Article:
In June of 2016, Michigan's Certificate of Need Commission voted to remove dental cone-beam CT scanners (CBCT) from their list of regulated items in accordance with Michigan Senate bill 741. The commission found, in agreement with bill sponsor, Senator Rick Jones and petitioning dental professional organizations, that the regulation was hindering practices in effectively diagnosing and treating their patients at a reasonable cost.
What CON Removal Means for Dental CT in Michigan
The removal of CBCT equipment from the list of items requiring a Certificate of Need (CON) in Michigan means that application fees (approximately $3000), legal fees, and the extensive paperwork associated with certification will be eliminated.
Even under CON regulations, CBCT has become an increasingly popular modality in Michigan. According to a statement by the Michigan Department of Health and Human Services, “dental cone beam CT scanners have increased 429 percent in Michigan to 74 in 2014 from 17 in 2010, and patient scans have increased 423 percent to more than 25,990 from 5,900 during that same period” (crainsdetroit.com). Prevalence of the modality is expected to grow even further in light of the commission's move.
Why Dental CT?
Cone-beam CT scanners provide clearer and more accurate scans than the standard 2D bite-wing X-rays more commonly used for dental imaging. Dr. Samuel Bander DDS, a private practice doctor of 36 years, recently spoke with Block Imaging on the benefits of cone-beam technology saying, "There are many uses for cone beams in the dental office. They can be used for implant placement, orthodontics, and endodontics (root canal therapy)... to name a few.”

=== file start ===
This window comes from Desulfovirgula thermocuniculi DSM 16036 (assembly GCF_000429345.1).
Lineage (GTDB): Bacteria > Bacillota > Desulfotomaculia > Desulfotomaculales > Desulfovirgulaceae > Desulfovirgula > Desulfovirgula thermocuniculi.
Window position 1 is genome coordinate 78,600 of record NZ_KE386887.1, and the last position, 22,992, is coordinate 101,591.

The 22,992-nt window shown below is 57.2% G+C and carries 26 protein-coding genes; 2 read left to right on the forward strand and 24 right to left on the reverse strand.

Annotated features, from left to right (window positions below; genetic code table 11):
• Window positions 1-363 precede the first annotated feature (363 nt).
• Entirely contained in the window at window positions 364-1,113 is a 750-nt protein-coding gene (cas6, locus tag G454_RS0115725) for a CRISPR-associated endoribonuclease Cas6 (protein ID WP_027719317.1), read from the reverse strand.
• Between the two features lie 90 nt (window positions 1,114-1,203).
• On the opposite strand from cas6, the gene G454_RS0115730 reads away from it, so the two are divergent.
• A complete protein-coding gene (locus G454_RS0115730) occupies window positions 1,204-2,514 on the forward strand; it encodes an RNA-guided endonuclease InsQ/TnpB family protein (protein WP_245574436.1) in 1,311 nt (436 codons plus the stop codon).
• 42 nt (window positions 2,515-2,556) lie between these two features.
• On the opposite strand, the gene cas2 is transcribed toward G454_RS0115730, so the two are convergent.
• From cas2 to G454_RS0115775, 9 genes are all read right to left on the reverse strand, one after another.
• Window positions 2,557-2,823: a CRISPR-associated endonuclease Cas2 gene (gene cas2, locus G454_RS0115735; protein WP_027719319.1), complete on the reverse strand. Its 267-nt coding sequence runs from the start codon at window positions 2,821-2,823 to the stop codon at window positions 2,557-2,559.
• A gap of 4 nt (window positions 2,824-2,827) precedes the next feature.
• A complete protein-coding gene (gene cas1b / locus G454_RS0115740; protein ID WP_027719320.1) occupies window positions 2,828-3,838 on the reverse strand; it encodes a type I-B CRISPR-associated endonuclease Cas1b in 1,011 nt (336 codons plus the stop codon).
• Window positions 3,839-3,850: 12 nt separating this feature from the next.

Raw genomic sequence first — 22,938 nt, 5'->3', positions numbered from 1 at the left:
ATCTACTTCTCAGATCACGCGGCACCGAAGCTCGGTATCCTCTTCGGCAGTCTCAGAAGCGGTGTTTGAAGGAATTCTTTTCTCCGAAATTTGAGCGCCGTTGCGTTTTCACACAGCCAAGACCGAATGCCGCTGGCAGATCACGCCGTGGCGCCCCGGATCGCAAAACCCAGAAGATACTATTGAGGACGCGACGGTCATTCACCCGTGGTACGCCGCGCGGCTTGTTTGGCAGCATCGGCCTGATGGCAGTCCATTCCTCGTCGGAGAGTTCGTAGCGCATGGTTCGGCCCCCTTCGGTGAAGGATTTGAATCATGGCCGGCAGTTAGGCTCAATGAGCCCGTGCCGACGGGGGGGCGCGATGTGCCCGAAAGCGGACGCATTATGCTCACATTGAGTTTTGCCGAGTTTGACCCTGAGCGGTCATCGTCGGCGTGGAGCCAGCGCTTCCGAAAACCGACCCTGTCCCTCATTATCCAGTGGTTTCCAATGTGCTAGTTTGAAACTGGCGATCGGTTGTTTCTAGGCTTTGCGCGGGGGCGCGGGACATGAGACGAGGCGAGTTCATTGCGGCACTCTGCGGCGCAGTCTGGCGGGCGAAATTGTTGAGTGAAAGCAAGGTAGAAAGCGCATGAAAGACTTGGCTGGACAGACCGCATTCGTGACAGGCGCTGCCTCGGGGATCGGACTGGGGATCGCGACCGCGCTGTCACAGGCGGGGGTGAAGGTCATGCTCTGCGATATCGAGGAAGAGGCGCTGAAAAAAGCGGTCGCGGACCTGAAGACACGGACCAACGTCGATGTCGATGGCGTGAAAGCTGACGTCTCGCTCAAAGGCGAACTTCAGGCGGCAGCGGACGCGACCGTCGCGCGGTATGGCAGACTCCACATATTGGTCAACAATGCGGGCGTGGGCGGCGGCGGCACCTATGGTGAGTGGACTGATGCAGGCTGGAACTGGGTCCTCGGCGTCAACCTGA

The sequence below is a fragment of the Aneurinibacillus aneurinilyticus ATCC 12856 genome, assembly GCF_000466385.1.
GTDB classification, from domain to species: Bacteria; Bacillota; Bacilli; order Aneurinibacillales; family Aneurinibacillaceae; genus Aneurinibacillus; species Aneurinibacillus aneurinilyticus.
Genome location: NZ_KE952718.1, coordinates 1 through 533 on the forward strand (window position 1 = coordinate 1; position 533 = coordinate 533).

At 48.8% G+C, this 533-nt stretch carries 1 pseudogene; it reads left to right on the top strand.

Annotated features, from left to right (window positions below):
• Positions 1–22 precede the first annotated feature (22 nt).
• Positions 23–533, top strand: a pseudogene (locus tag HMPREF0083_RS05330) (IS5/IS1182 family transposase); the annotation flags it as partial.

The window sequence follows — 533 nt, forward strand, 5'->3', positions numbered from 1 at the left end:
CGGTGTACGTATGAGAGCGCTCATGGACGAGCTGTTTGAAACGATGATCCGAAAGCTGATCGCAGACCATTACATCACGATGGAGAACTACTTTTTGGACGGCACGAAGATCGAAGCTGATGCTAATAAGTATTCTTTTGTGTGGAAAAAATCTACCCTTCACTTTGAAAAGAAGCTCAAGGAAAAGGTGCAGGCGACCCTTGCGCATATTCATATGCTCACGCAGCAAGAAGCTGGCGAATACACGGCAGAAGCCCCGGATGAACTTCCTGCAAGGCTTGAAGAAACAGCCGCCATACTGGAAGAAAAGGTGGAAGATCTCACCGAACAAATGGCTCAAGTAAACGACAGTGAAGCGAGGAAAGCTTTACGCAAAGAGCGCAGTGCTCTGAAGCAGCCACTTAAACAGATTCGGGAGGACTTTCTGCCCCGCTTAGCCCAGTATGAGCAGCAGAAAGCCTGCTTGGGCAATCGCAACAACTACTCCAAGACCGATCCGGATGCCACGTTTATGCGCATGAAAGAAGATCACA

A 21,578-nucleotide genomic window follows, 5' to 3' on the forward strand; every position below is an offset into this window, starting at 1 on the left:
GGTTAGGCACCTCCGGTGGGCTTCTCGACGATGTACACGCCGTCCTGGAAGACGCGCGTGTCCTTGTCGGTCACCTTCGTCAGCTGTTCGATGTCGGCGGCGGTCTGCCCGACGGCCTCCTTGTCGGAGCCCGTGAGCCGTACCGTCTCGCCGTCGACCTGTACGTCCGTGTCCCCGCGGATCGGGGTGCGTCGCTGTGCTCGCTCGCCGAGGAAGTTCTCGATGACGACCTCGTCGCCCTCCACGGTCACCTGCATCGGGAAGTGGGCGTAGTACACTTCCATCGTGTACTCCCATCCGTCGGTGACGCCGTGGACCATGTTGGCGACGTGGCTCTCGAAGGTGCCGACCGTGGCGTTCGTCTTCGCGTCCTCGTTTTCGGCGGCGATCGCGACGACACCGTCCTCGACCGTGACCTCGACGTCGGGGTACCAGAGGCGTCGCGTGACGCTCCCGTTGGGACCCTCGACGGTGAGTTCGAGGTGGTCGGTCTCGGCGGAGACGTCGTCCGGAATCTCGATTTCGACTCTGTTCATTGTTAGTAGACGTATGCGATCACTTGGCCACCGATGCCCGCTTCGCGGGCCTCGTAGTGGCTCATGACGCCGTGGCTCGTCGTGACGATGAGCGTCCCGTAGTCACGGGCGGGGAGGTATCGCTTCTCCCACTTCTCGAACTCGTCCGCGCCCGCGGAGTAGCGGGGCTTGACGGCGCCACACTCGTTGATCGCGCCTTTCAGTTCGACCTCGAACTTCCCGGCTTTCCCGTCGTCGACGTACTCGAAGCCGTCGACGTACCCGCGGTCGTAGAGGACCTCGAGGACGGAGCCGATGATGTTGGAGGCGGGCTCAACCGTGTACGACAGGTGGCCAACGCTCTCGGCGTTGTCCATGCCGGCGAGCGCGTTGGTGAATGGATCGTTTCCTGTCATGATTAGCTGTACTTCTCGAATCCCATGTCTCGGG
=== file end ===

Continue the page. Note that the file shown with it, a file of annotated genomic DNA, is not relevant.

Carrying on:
Additionally, detection of issues such as impacted teeth, un-erupted teeth, cleft palates, crowding, and a slew of other issues can be detected with the level of accuracy that only a 3D image can provide. The use of 3D imaging technology also allows for greater precision when measuring bone dimensions for mini-implant placement and correction of maxillary transverse deficiency issues in adolescents.
Presently, traditional bite-wing X-rays are mainly used for detection of tooth decay and gum disease. Their basic format and scanning abilities do not support a wide enough variety of scans to accurately detect the issues that, left unattended, become much more costly for patients and practices.
In support of the motion to eliminate cone-beam CT scanners from the CON list, Bill Sullivan, Vice President of Advocacy and Professional Relations for the Michigan Dental Association, had this to say,
The Michigan Dental Association is very happy with what the commission did. This will help because [CBCT] is a technology that is used virtually all around the country. The clarity of the picture helps diagnosis and treatment and will greatly enhance care. Michigan dentists should have the same access to this technology, and now they do.
Now that the cost and effort associated with CON have been eliminated, Michigan dentists who have considered introducing dental CT systems at their practices will, perhaps, find the decision a little easier to make. Add to that the fact that 2017 offers the best outlook for the Section 179 tax deduction, and this year shapes up to be the most cost-effective time yet to take the CBCT plunge.